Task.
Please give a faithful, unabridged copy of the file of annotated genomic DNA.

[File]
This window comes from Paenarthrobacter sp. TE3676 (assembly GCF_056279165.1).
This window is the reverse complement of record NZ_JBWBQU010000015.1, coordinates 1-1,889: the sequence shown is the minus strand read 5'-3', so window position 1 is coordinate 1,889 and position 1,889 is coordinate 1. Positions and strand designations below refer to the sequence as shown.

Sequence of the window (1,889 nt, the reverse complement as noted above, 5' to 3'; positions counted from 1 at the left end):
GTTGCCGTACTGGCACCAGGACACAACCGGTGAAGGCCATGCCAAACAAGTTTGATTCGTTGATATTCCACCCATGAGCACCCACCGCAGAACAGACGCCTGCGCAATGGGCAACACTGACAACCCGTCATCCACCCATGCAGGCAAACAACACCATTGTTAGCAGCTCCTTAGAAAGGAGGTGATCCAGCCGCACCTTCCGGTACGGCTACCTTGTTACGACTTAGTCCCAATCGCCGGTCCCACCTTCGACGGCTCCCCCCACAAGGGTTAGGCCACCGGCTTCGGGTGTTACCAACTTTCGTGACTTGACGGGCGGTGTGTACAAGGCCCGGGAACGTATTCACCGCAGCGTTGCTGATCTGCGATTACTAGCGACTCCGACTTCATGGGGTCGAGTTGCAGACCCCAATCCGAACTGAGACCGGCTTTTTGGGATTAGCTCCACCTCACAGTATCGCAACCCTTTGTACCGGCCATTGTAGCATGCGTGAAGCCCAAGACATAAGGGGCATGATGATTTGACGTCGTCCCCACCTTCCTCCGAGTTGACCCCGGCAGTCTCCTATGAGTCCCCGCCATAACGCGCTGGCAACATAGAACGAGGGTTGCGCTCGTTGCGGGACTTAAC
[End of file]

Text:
This window comes from Paenarthrobacter sp. TE3676 (assembly GCF_056279165.1).
This window is the reverse complement of record NZ_JBWBQU010000015.1, coordinates 1-1,889: the sequence shown is the minus strand read 5'-3', so window position 1 is coordinate 1,889 and position 1,889 is coordinate 1. Positions and strand designations below refer to the sequence as shown.

Sequence of the window (1,889 nt, the reverse complement as noted above, 5' to 3'; positions counted from 1 at the left end):
GTTGCCGTACTGGCACCAGGACACAACCGGTGAAGGCCATGCCAAACAAGTTTGATTCGTTGATATTCCACCCATGAGCACCCACCGCAGAACAGACGCCTGCGCAATGGGCAACACTGACAACCCGTCATCCACCCATGCAGGCAAACAACACCATTGTTAGCAGCTCCTTAGAAAGGAGGTGATCCAGCCGCACCTTCCGGTACGGCTACCTTGTTACGACTTAGTCCCAATCGCCGGTCCCACCTTCGACGGCTCCCCCCACAAGGGTTAGGCCACCGGCTTCGGGTGTTACCAACTTTCGTGACTTGACGGGCGGTGTGTACAAGGCCCGGGAACGTATTCACCGCAGCGTTGCTGATCTGCGATTACTAGCGACTCCGACTTCATGGGGTCGAGTTGCAGACCCCAATCCGAACTGAGACCGGCTTTTTGGGATTAGCTCCACCTCACAGTATCGCAACCCTTTGTACCGGCCATTGTAGCATGCGTGAAGCCCAAGACATAAGGGGCATGATGATTTGACGTCGTCCCCACCTTCCTCCGAGTTGACCCCGGCAGTCTCCTATGAGTCCCCGCCATAACGCGCTGGCAACATAGAACGAGGGTTGCGCTCGTTGCGGGACTTAAC